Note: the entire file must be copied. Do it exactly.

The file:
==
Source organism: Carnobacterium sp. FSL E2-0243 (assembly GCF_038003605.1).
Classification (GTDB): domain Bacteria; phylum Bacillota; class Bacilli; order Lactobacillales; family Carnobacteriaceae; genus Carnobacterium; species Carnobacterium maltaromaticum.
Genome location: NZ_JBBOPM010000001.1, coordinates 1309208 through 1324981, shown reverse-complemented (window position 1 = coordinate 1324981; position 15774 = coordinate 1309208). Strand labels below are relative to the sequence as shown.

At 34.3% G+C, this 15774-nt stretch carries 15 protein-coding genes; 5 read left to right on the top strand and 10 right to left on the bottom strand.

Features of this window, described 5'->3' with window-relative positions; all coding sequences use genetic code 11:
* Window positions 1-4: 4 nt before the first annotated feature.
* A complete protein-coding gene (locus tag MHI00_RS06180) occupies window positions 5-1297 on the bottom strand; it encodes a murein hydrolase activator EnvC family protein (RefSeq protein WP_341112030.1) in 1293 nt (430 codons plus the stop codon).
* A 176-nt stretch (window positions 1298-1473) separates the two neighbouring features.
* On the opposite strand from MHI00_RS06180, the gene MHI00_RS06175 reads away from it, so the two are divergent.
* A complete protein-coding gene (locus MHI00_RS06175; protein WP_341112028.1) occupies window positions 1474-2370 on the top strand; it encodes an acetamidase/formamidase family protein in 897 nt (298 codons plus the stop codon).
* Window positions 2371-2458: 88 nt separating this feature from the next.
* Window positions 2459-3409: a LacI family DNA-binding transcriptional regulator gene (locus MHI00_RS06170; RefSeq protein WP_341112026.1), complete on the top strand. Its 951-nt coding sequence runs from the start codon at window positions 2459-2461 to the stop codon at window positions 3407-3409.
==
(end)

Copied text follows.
Source organism: Carnobacterium sp. FSL E2-0243 (assembly GCF_038003605.1).
Classification (GTDB): domain Bacteria; phylum Bacillota; class Bacilli; order Lactobacillales; family Carnobacteriaceae; genus Carnobacterium; species Carnobacterium maltaromaticum.
Genome location: NZ_JBBOPM010000001.1, coordinates 1309208 through 1324981, shown reverse-complemented (window position 1 = coordinate 1324981; position 15774 = coordinate 1309208). Strand labels below are relative to the sequence as shown.

At 34.3% G+C, this 15774-nt stretch carries 15 protein-coding genes; 5 read left to right on the top strand and 10 right to left on the bottom strand.

Features of this window, described 5'->3' with window-relative positions; all coding sequences use genetic code 11:
* Window positions 1-4: 4 nt before the first annotated feature.
* A complete protein-coding gene (locus tag MHI00_RS06180) occupies window positions 5-1297 on the bottom strand; it encodes a murein hydrolase activator EnvC family protein (RefSeq protein WP_341112030.1) in 1293 nt (430 codons plus the stop codon).
* A 176-nt stretch (window positions 1298-1473) separates the two neighbouring features.
* On the opposite strand from MHI00_RS06180, the gene MHI00_RS06175 reads away from it, so the two are divergent.
* A complete protein-coding gene (locus MHI00_RS06175; protein WP_341112028.1) occupies window positions 1474-2370 on the top strand; it encodes an acetamidase/formamidase family protein in 897 nt (298 codons plus the stop codon).
* Window positions 2371-2458: 88 nt separating this feature from the next.
* Window positions 2459-3409: a LacI family DNA-binding transcriptional regulator gene (locus MHI00_RS06170; RefSeq protein WP_341112026.1), complete on the top strand. Its 951-nt coding sequence runs from the start codon at window positions 2459-2461 to the stop codon at window positions 3407-3409.